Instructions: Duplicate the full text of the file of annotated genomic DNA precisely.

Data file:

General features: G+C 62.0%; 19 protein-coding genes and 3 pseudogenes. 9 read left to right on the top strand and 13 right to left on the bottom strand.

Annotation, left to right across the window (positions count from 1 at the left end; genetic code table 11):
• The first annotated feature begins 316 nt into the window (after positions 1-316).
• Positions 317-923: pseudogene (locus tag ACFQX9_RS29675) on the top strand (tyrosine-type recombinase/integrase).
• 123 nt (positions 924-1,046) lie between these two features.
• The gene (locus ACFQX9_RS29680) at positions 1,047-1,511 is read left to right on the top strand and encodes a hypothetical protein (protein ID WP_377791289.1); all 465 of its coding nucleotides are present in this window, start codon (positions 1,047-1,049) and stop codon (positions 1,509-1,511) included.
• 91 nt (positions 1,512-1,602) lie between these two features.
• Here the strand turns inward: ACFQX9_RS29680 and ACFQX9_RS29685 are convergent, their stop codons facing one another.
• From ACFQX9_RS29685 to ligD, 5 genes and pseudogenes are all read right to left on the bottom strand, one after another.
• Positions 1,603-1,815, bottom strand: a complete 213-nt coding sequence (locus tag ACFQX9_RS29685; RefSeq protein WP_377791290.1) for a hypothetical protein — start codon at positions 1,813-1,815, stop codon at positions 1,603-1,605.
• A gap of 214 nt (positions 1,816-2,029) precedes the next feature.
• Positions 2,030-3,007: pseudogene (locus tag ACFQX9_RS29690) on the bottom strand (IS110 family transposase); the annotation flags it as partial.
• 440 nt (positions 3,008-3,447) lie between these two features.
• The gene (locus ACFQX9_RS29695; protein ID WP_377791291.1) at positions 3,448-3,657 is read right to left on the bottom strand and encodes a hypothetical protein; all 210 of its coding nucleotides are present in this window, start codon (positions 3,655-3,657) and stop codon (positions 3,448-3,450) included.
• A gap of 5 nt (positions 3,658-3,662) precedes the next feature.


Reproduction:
General features: G+C 62.0%; 19 protein-coding genes and 3 pseudogenes. 9 read left to right on the top strand and 13 right to left on the bottom strand.

Annotation, left to right across the window (positions count from 1 at the left end; genetic code table 11):
• The first annotated feature begins 316 nt into the window (after positions 1-316).
• Positions 317-923: pseudogene (locus tag ACFQX9_RS29675) on the top strand (tyrosine-type recombinase/integrase).
• 123 nt (positions 924-1,046) lie between these two features.
• The gene (locus ACFQX9_RS29680) at positions 1,047-1,511 is read left to right on the top strand and encodes a hypothetical protein (protein ID WP_377791289.1); all 465 of its coding nucleotides are present in this window, start codon (positions 1,047-1,049) and stop codon (positions 1,509-1,511) included.
• 91 nt (positions 1,512-1,602) lie between these two features.
• Here the strand turns inward: ACFQX9_RS29680 and ACFQX9_RS29685 are convergent, their stop codons facing one another.
• From ACFQX9_RS29685 to ligD, 5 genes and pseudogenes are all read right to left on the bottom strand, one after another.
• Positions 1,603-1,815, bottom strand: a complete 213-nt coding sequence (locus tag ACFQX9_RS29685; RefSeq protein WP_377791290.1) for a hypothetical protein — start codon at positions 1,813-1,815, stop codon at positions 1,603-1,605.
• A gap of 214 nt (positions 1,816-2,029) precedes the next feature.
• Positions 2,030-3,007: pseudogene (locus tag ACFQX9_RS29690) on the bottom strand (IS110 family transposase); the annotation flags it as partial.
• 440 nt (positions 3,008-3,447) lie between these two features.
• The gene (locus ACFQX9_RS29695; protein ID WP_377791291.1) at positions 3,448-3,657 is read right to left on the bottom strand and encodes a hypothetical protein; all 210 of its coding nucleotides are present in this window, start codon (positions 3,655-3,657) and stop codon (positions 3,448-3,450) included.
• A gap of 5 nt (positions 3,658-3,662) precedes the next feature.